Zim embarks on livestock cross-breeding project

The Chronicle

Sikhulekelani Moyo, Business Reporter
ZIMBABWE Agricultural Growth Programme (ZAGP), through its Beef Enterprise Strengthening and Transformation project (Best) has embarked on a livestock cross-breeding project aimed at improving the quality of the country’s herd.

The initiative is expected to impact positively on the broader beef and leather value chain, which is a key component of the agriculture sector, the mainstay of the country’s economy.

Project communications officer, Mr Ntandoyenkosi Ngwenya, said the breeding programme was targeting cattle business centres (CBCs) starting with Matabeleland North province.

“We have started giving farmers Brahman and Beefmaster bulls and we started with Matabeleland North province, which has already received 10 bulls,” said Mr Ngwenya.

Cross-breeding is a way to bring a strong breed, which is resistant to drought and diseases and it yields quality meat.
Mr Ngwenya said under the project, 50 bulls will be given to farmers at the 10 CBCs around the country.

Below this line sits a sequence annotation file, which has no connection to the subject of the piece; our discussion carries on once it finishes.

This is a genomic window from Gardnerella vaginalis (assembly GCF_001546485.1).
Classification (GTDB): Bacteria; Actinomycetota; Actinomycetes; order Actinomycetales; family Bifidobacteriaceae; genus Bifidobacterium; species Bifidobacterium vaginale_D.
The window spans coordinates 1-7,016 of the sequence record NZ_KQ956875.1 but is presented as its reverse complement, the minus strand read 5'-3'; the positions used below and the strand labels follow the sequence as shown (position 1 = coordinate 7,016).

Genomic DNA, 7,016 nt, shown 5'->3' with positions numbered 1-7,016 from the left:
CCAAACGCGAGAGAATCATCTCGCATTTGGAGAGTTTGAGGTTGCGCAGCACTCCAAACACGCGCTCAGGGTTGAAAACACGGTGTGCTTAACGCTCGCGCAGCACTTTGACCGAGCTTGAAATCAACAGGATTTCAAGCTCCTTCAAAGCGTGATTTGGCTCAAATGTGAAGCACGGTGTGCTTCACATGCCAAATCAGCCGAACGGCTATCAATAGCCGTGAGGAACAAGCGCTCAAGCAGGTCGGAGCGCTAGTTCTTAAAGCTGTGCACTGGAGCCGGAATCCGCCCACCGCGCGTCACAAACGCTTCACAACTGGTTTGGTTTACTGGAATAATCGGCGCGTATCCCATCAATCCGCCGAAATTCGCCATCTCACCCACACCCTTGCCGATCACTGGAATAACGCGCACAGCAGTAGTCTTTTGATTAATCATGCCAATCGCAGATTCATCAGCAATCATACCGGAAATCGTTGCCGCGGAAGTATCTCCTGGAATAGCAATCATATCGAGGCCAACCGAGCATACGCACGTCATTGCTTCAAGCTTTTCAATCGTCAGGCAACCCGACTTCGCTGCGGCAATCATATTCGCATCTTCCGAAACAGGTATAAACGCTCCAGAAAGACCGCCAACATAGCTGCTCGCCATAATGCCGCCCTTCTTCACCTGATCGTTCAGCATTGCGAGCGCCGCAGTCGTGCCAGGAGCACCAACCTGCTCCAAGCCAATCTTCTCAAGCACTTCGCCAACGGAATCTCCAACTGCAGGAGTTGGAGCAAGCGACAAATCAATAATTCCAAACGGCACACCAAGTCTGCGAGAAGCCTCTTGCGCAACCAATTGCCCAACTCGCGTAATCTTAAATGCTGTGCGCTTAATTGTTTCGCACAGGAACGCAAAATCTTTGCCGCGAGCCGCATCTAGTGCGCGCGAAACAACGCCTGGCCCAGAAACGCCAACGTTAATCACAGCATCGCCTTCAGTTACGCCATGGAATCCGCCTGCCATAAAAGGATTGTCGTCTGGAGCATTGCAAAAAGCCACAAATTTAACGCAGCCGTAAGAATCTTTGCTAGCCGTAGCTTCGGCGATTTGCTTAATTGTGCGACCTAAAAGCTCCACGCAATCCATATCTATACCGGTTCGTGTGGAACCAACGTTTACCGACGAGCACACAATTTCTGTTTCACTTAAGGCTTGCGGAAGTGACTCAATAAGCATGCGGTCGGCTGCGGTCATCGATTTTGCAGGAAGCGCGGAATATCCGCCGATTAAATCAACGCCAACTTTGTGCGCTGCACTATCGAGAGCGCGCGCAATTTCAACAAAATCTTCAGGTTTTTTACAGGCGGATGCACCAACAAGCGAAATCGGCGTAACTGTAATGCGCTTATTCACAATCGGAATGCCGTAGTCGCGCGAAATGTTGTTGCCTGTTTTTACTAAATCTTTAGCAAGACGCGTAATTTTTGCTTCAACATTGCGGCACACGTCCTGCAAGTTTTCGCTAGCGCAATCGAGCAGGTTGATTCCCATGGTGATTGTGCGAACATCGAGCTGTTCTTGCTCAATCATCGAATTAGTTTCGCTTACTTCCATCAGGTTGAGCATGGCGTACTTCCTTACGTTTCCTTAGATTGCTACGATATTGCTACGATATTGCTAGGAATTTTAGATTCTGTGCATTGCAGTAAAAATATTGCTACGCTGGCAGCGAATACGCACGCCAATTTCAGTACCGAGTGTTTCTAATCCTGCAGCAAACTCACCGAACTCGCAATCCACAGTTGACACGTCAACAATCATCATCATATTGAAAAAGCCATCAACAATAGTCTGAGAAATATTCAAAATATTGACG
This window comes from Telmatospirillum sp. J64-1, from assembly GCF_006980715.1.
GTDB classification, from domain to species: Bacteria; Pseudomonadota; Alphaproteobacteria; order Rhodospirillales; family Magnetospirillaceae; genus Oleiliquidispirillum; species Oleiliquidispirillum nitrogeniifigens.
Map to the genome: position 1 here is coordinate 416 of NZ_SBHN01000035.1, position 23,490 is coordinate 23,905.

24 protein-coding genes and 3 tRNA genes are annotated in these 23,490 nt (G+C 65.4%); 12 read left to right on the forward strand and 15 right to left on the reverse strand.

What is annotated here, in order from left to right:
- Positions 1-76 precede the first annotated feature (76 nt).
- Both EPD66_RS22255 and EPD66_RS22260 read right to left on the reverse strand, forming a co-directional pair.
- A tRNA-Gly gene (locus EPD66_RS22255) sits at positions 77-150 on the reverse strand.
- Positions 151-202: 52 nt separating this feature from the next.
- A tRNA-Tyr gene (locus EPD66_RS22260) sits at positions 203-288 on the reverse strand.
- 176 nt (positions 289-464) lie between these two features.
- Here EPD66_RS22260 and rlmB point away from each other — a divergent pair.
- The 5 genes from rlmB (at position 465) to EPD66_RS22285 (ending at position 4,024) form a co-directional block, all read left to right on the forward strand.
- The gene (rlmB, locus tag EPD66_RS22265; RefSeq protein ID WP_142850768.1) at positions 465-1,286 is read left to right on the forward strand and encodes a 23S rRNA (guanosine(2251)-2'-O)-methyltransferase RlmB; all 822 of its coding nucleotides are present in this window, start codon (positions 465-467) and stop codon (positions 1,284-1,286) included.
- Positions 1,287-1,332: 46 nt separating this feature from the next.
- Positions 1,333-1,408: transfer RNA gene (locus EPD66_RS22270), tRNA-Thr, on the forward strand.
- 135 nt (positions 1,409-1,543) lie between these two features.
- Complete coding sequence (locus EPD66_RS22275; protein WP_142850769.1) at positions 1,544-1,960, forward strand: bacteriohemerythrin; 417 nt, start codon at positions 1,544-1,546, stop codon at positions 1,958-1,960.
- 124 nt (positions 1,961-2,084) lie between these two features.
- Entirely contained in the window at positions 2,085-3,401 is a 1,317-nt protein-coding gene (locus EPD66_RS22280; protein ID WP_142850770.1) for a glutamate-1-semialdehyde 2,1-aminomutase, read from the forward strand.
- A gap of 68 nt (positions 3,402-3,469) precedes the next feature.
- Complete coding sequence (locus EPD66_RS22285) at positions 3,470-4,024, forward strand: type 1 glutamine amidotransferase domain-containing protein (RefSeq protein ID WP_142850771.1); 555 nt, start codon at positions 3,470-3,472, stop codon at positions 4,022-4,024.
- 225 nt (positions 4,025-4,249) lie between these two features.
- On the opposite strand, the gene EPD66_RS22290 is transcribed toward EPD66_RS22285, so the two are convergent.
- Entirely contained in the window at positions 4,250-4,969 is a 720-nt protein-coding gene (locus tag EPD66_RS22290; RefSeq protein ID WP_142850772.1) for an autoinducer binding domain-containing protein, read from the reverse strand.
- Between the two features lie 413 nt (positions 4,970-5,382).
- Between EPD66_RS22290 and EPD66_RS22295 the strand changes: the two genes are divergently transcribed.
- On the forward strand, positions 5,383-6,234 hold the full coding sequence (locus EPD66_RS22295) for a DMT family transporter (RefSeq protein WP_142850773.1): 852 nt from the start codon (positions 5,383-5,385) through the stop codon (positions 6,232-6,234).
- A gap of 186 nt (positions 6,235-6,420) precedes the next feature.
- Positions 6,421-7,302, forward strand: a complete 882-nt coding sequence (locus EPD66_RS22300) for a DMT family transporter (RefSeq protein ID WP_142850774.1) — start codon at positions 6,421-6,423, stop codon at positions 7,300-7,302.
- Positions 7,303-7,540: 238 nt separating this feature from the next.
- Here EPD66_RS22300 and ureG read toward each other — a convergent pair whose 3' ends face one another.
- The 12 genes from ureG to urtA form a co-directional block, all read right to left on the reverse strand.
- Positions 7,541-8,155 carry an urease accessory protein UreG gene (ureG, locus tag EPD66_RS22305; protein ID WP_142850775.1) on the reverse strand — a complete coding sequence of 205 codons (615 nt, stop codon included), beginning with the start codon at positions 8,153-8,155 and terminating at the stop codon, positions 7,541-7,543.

He said Matabeleland North received its 10 bulls in January while Kwekwe and Gokwe North received five bulls each last week.

The Best project is funded by the European Union under the ZAGP, which is being implemented in
Matabeleland North, Manicaland, Masvingo, Mashonaland Central and Midlands.

The project is targeting smallholder farmers.

Mr Ngwenya said beneficiaries are trained on how to take care of the bulls and this covers aspects such as nutrition and disease control.

One of the lead farmers from Umguza district in Matabeleland North, Mr Ndabezindle Nkomo, said the project will boost the quality of the country’s herd.

“We received the bulls last month and this will improve our herd,” he said.

Mr Nkomo said many smallholder farmers could not afford to buy the quality bulls and therefore, commended the project for coming to their rescue.

“We expect to start enjoying the benefits of cross-breeding in about three years,” he said.
Best has trained lead farmers on how to make their own supplements to reduce the cost of buying stock feeds and to reduce livestock poverty-related death during dry seasons.

The project has also provided inputs like seeds to farmers so that they can grow our their own fodder. – @SikhulekelaniM1.

Article Source: The Chronicle

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